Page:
As well as the standard name-calling and family-blaming, hundreds of tweets suggested that Price is playing the ‘Harvey card’, ‘the mental health card’, ‘the mother card’ — so many cards, in fact, that you’d think she was a casino dealer.
Where just a few months before her perceived flaws were outshone by her devoted mothering, now many social media users expressed fear and concern for her children.
Two of Price’s children, however, pledged their love and support for their mum under the message from the Price family. Their voices were ignored by know-better strangers on Twitter.
And there’s nothing like mental fragility to bring the misogynist comedians out. Bernard Manning will be quaking with these new pretenders to the biggest bigot jester crown.
Price’s unravelling has been happening in front of our eyes for years now — every relationship breakdown, car accident, botched surgery, and insolvency hearing reported in detail for us to judge, roll our eyes, or tut gleefully at her latest metaphorical or literal car crash.
I’d like to say that we’ve forgotten Price is human but that’s not true. Price is all too human and she wears her vulnerability alongside her bravado.
She’s become one of our cultural lightning rods — a representation of everything we’re taught to hate about women: a potty-mouthed, sexually voracious, middle-aged mother with five children to three different fathers.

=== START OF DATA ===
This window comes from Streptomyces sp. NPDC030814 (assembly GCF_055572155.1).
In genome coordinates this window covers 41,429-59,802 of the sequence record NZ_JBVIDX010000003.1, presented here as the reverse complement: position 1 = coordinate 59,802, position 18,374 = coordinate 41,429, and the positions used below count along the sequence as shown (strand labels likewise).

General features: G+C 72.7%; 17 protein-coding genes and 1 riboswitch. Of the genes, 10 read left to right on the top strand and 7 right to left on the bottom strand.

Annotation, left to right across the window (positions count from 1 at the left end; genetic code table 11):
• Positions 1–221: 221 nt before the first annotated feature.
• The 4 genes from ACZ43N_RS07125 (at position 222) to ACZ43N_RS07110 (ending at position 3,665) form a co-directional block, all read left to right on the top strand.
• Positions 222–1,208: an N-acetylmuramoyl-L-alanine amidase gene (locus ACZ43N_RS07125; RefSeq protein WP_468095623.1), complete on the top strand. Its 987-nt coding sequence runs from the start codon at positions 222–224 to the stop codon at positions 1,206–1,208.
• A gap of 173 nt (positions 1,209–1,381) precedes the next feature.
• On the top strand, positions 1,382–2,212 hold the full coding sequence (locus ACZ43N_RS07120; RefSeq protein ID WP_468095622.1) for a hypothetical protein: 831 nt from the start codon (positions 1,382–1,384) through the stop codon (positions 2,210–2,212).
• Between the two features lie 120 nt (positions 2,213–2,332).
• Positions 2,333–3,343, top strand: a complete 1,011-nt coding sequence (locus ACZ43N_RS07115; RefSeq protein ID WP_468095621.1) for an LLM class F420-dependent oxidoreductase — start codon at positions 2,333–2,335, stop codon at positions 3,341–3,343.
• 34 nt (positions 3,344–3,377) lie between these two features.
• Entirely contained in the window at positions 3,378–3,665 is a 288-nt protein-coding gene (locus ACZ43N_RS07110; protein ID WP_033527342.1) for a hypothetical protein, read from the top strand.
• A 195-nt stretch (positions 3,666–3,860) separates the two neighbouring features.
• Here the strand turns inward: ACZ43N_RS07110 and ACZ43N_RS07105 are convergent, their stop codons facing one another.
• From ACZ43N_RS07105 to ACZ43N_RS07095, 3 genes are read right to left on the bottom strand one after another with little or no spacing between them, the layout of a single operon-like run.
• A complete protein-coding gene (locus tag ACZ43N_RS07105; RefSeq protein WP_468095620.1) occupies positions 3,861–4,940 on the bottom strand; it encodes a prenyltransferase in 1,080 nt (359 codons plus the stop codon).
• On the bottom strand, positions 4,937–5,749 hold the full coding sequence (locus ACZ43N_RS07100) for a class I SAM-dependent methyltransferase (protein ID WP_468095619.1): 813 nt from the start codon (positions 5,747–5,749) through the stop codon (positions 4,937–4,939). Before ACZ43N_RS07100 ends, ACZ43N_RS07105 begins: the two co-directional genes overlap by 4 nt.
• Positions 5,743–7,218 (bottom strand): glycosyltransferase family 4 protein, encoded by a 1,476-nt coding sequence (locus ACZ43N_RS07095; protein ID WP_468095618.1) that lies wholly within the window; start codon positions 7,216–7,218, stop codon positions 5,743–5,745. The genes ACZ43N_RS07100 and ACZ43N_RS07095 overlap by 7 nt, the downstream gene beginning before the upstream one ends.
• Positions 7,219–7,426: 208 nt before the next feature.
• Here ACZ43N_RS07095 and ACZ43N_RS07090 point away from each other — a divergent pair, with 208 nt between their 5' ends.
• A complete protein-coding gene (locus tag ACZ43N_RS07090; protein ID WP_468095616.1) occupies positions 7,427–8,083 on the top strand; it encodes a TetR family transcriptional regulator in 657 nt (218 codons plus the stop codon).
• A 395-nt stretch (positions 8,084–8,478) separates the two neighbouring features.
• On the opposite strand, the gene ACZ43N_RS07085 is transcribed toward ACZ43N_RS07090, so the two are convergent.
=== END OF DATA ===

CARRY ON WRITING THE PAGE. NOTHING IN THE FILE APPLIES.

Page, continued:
She’s a former glamour model who dares to be open about the painful lengths she goes to maintain her looks. The tabloids revel in offering close-ups of her body, her surgery scars. Unflattering photos are used as evidence of her aging face or the results of her latest botch job and subsequent corrective surgery. We blame her for her dysmorphia as if we haven’t been crowing over the photos, as if there aren’t thousands of derogatory comments about her appearance on social media. We’re so used to the theatre of middle-aged women in the public eye who claim to never have had surgery, who promise that their impossibly smooth skin is from the application of olive oil rather than dermatological procedures and medical grade skincare. But Price’s theatre is her honesty and we’re there to lap up her candour — and then spit it back in her face.
Few could withstand the scale of abuse to which Price has been subjected over the years. Then, when she finally, inevitably breaks, the stream of hatred spewed from the press and social media doesn’t even slow.
It must be unspeakably hurtful for Price’s family to witness the public contempt and loathing for their loved one while encouraging her to get the professional help she needs. Asking for space and requesting respect seems to have the opposite effect.
Recent history tells us that we celebrate vulnerable women when it’s far too late. Caroline Flack, Jade Goody, and Sarah Harding are examples of women who were publicly pilloried in life but lionised in death.
We’ve already done appalling, unforgiveable damage to Katie Price. She’s been laughed at and dismissed for every tragedy, heartbreak and assault she’s experienced.
If, as Price’s mum, Amy, is right, and we do lose Katie — then we’ve been complicit in her death, just like we’re complicit in causing her pain now.
I know we’ve got form for being the worst kind of hypocrites. I know that we take people to beyond breaking point with vicious malice on social media. I know that as with Caroline Flack, when the terrible consequences of our actions stare us in the face, we cleanse our collective conscience with sad RIP posts, #BeKind hashtags, and pictures of angel wings for the one we were ‘no fan of’ but who ‘didn’t deserve this’.
It’s beyond the time to get this right and to finally give Katie Price the space, support, compassion and respect that she’s deserved all along.